Spiritual betrayal can be one of the most psychologically and emotionally damaging forms of betrayal we can experience. It is a betrayal that splits our hearts so deeply that recovery can feel next to impossible. Although it can be felt in any relationship, it is often found in the moment when we realize, in small or big ways, that our spiritual teachers (read for our purposes: yoga teachers), the people in whom we have entrusted so much faith, are not perfect.

It is when we realize in whatever way that our teachers may not have had our best interests at heart when they were teaching us. It is when we hear the stories of our teachers screwing their students left and right (literally and figuratively), throwing morals out the window, cheating on their spouses, stealing, lying, manipulating, or discovering that in whatever way there is a massive disconnect between what they say and what they do. When we feel betrayed on this level, we find ourselves in the enormously uncomfortable place of having the yoga mat pulled out from under us. This outer figure on to which we projected so much faith and sense of stability has just evaporated. We are floating free in the suspension of disbelief, anger, sadness, and fiery blame.

We often find yoga at a transition point in our lives where we are searching for answers and stability. We really want the suffering to end, so much so that we will hope beyond hope that this teacher we have found can make that happen. When they claim to have found answers themselves, we pounce. If we can only replicate what they claim to have done, then the pain will stop. So, we go to class after class, workshop after workshop, hoping that this time we will get that nugget of wisdom that will unlock our shackles. If the teacher is in a similar state of seeking to end or manage their suffering, which is often the case, it can set up a co-dependent relationship where the student adores the teacher to manage their pain and the teacher adores the adoration of the student to manage their pain. Distilled down to its core, it is a cycle of avoiding a reckoning with ourselves we must have to truly lessen suffering.

Adoration is often perceived as a safer alternative to vulnerability, for when we are adored we are only showing the good side to the world. We are so terrified that if people see our "darkness" we will be cast aside for the other people who we think "have it all together". And because we are using adoration to desperately hide our perceived unacceptability from the world, we can never get enough. We go on a rampage of emotional destruction stomping over our own hearts and the hearts of others to get more. It is an insatiable craving. We willingly will throw ourselves, and others, under the bus of inauthenticity if it means keeping our imperfections safely hidden and "comfortably" managed.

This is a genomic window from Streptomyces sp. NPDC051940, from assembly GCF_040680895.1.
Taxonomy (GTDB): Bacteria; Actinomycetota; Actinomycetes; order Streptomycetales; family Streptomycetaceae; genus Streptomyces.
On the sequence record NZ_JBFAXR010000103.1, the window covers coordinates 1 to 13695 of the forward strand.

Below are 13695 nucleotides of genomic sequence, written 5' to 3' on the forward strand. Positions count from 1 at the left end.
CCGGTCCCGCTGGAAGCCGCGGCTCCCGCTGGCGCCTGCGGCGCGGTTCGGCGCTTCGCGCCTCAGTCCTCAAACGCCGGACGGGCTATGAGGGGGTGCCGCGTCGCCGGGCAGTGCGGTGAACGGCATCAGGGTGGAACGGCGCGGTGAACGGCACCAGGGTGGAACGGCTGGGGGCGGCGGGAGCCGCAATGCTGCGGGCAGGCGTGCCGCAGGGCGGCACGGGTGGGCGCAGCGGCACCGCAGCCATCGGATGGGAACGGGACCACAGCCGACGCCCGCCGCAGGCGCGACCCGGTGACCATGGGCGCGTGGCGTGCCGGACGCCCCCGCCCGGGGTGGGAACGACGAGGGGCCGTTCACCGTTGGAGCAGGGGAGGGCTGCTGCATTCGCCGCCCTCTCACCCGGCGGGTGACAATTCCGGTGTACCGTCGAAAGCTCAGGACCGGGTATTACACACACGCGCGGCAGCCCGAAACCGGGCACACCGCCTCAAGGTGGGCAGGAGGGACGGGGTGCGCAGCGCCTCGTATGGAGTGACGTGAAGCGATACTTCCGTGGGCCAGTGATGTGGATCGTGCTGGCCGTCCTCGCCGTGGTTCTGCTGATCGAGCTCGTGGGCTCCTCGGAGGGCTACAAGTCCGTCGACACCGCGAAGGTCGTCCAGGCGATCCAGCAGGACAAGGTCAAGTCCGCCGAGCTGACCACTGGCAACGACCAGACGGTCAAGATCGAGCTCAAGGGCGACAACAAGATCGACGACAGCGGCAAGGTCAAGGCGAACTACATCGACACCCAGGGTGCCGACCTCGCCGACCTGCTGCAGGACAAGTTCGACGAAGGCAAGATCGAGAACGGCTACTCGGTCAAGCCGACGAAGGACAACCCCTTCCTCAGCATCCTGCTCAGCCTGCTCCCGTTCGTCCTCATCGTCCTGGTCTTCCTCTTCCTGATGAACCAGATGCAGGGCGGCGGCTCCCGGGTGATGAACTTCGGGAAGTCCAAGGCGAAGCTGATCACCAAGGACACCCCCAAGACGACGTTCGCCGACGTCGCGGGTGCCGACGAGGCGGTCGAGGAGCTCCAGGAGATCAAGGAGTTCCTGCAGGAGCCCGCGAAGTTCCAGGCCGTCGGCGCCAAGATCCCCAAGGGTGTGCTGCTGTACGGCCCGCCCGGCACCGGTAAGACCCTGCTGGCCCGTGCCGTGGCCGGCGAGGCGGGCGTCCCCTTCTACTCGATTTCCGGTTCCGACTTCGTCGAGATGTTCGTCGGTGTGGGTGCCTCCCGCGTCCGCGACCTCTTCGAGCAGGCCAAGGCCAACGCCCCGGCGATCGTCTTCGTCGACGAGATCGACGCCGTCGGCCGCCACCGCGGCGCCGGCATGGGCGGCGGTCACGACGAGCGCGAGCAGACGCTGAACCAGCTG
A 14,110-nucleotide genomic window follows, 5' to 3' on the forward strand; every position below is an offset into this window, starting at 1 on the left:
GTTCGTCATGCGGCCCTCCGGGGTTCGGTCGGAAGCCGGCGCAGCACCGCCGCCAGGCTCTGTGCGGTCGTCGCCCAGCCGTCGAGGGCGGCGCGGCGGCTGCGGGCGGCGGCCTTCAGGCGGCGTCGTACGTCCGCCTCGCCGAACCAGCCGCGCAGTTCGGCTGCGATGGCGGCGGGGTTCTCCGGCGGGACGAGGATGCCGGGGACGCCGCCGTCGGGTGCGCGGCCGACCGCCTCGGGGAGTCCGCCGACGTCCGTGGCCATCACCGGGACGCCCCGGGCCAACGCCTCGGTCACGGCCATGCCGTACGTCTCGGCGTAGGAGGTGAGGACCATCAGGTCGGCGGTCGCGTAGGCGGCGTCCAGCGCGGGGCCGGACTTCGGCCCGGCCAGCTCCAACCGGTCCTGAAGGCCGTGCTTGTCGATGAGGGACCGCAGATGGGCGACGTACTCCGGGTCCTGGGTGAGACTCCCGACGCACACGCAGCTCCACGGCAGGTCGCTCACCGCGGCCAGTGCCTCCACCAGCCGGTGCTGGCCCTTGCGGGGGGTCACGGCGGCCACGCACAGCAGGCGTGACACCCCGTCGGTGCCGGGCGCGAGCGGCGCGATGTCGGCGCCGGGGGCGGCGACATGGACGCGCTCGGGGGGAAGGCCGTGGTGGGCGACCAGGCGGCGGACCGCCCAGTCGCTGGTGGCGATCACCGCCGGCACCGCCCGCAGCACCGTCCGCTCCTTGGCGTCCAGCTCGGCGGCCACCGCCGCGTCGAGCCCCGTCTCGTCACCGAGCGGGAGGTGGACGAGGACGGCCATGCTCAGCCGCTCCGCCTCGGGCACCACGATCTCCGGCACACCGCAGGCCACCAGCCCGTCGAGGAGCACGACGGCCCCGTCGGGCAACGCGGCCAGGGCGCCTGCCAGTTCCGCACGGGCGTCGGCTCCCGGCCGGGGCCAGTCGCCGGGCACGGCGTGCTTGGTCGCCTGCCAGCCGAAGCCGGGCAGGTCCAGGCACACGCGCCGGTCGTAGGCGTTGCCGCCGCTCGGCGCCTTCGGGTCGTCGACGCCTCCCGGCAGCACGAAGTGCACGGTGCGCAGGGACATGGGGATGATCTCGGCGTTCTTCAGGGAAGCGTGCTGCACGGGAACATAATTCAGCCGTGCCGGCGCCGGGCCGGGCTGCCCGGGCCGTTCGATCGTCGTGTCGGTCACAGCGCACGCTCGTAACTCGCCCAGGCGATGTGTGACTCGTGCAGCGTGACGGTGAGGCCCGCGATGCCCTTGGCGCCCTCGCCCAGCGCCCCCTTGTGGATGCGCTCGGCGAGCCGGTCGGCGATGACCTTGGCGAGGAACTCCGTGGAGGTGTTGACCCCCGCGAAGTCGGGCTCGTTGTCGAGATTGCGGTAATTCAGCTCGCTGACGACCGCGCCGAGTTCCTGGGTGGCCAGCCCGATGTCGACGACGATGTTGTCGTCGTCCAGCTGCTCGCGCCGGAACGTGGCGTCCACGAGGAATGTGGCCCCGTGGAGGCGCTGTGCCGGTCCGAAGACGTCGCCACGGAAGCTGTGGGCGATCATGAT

We as teachers walk an incredibly delicate, ever changing, and razor thin line between being a guide who instructs and being an oracle that proclaims. Yoga teaching in the west has become a profession where the teacher is often looked to as a doctor, physical therapist, psychologist, and demigod all in one Lululemon clad package. These projections that yoga teachers can face are daunting and unrealistic. But, they are also seductive. It is all too easy, and teachers if you are self-aware you know this, to try to become all the things that people seem to expect us to be. It is a way of aggrandizing our egos to hide our sense of fragility and vulnerability in plain sight. If we can resist this temptation, we will have a healthy teaching relationship with our practitioners. If not, then we will spiritually betray them. At some point, our mask has to fall off. At some point, we have to be seen as the still-flawed human being that we are.

 If you really want to stop the cycle, you must ask for and have the courage to find a teacher who will guide you lovingly to your own guidance and authenticity. One who knows who they are and practices what they preach. A teacher who is a grown up, and who can learn from mistakes, and acts like an adult. A teacher who knows they are human and lives in a state of humility. And most importantly, a teacher who doesn't care what you think of them, and couldn't care less for your adoration. Those teachers do exist and anyone who I consider a mentor at this point in my life has all of those qualities. From this place, these teachers can truly teach and guide us to what is most important for us. They are not hiding nor are they threatened. And if they are, they know it, and can address the issue for themselves without dragging us into it. They have enough self-awareness to know when they are about to drag us into their issues and can sit still long enough to soothe their own hearts with no need of external validation or adoration. They know where they end, and where we begin.

When the pain and shock passes from this sort of betrayal, take the time to sit for a moment before running to someone else and go inside yourself. Get real with yourself. Take responsibility for your part in what was created. Then, make a choice to get to know who you are and what you want. Get raw and dirty and release all the stuff you were hoping that teacher could help you avoid. Seek out the kind of mentor I described above. Stop the cycle and make different choices. Get to know yourself. When you know yourself, nothing like this can have that big of an effect on you. You realize you are always safe in who you are. And most importantly, you begin to realize the true, awesome, and limitless nature of love.